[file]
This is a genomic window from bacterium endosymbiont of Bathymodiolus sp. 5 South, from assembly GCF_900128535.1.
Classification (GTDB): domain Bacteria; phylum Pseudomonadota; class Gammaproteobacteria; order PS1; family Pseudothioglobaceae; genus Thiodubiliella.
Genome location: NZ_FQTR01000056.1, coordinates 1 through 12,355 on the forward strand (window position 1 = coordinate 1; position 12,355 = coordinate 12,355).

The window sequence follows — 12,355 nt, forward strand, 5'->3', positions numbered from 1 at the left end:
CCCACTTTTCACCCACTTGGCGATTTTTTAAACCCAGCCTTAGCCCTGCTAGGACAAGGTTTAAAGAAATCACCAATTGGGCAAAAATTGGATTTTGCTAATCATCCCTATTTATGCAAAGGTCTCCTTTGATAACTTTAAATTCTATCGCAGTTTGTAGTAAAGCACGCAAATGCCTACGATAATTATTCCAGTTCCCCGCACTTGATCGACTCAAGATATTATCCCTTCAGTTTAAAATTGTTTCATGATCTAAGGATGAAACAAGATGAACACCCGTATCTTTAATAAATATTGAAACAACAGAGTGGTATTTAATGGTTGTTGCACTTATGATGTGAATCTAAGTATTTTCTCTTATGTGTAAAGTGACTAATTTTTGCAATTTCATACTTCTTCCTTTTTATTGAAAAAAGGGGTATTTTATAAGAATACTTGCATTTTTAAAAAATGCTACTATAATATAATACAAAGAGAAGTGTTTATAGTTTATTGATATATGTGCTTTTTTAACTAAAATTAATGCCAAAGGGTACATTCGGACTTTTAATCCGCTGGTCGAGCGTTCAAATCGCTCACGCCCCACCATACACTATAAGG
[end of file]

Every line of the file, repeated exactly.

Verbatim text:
This is a genomic window from bacterium endosymbiont of Bathymodiolus sp. 5 South, from assembly GCF_900128535.1.
Classification (GTDB): domain Bacteria; phylum Pseudomonadota; class Gammaproteobacteria; order PS1; family Pseudothioglobaceae; genus Thiodubiliella.
Genome location: NZ_FQTR01000056.1, coordinates 1 through 12,355 on the forward strand (window position 1 = coordinate 1; position 12,355 = coordinate 12,355).

The window sequence follows — 12,355 nt, forward strand, 5'->3', positions numbered from 1 at the left end:
CCCACTTTTCACCCACTTGGCGATTTTTTAAACCCAGCCTTAGCCCTGCTAGGACAAGGTTTAAAGAAATCACCAATTGGGCAAAAATTGGATTTTGCTAATCATCCCTATTTATGCAAAGGTCTCCTTTGATAACTTTAAATTCTATCGCAGTTTGTAGTAAAGCACGCAAATGCCTACGATAATTATTCCAGTTCCCCGCACTTGATCGACTCAAGATATTATCCCTTCAGTTTAAAATTGTTTCATGATCTAAGGATGAAACAAGATGAACACCCGTATCTTTAATAAATATTGAAACAACAGAGTGGTATTTAATGGTTGTTGCACTTATGATGTGAATCTAAGTATTTTCTCTTATGTGTAAAGTGACTAATTTTTGCAATTTCATACTTCTTCCTTTTTATTGAAAAAAGGGGTATTTTATAAGAATACTTGCATTTTTAAAAAATGCTACTATAATATAATACAAAGAGAAGTGTTTATAGTTTATTGATATATGTGCTTTTTTAACTAAAATTAATGCCAAAGGGTACATTCGGACTTTTAATCCGCTGGTCGAGCGTTCAAATCGCTCACGCCCCACCATACACTATAAGG